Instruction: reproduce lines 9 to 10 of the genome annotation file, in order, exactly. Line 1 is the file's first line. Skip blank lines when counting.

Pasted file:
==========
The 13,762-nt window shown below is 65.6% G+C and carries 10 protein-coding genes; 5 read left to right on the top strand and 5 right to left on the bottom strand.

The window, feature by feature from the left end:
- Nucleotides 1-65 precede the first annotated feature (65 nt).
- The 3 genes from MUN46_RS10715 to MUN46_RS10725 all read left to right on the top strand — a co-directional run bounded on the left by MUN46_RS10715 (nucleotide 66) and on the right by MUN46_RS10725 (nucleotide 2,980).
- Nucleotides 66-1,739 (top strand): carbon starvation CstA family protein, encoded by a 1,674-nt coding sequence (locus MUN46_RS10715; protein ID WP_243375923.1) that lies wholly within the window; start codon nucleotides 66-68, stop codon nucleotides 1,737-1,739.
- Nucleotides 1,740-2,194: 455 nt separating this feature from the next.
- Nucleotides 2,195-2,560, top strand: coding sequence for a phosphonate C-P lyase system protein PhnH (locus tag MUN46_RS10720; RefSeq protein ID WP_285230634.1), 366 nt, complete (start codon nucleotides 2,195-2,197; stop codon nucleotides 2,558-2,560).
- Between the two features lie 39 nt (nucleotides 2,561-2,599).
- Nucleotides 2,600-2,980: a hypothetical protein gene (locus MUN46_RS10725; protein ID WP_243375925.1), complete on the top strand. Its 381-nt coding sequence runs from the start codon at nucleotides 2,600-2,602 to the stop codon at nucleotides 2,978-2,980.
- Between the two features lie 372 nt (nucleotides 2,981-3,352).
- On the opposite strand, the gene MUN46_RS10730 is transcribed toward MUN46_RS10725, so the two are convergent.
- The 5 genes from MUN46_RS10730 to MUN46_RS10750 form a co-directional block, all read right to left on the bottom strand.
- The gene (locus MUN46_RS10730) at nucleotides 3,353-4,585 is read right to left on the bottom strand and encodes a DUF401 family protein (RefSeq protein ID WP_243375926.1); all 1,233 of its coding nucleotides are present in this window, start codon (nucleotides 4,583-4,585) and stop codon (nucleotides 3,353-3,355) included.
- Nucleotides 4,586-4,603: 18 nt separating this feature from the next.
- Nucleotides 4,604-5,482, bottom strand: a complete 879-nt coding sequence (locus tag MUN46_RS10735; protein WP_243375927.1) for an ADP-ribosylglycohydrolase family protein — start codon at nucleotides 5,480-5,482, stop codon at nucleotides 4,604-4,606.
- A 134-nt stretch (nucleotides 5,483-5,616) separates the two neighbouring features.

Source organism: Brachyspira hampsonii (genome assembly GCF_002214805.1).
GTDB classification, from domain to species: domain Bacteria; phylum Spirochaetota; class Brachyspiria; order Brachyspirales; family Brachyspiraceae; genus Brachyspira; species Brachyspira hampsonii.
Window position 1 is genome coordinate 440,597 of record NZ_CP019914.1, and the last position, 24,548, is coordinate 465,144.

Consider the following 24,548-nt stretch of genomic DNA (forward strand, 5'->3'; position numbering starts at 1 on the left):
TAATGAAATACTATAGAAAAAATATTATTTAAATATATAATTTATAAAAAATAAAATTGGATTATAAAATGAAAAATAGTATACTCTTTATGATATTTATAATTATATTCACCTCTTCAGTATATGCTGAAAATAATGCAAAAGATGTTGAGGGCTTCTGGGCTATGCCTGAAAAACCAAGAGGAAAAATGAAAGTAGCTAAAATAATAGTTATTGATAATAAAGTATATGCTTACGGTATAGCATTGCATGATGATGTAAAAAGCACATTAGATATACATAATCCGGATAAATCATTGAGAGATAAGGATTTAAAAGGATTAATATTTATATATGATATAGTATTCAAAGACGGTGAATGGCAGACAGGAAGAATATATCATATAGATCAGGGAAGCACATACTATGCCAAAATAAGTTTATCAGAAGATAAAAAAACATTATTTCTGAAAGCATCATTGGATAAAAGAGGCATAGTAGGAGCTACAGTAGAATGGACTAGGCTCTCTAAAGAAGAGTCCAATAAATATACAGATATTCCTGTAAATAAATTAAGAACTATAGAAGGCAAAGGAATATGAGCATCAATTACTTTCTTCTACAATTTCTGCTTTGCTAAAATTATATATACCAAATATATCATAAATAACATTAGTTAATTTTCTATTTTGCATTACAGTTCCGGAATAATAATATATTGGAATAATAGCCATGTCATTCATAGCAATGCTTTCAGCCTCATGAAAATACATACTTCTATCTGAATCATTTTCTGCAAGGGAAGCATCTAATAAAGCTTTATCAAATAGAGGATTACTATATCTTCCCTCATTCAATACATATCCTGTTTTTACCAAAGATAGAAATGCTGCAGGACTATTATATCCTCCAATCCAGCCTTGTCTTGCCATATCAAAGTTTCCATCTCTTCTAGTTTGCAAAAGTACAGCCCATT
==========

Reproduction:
- Nucleotides 2,600-2,980: a hypothetical protein gene (locus MUN46_RS10725; protein ID WP_243375925.1), complete on the top strand. Its 381-nt coding sequence runs from the start codon at nucleotides 2,600-2,602 to the stop codon at nucleotides 2,978-2,980.
- Between the two features lie 372 nt (nucleotides 2,981-3,352).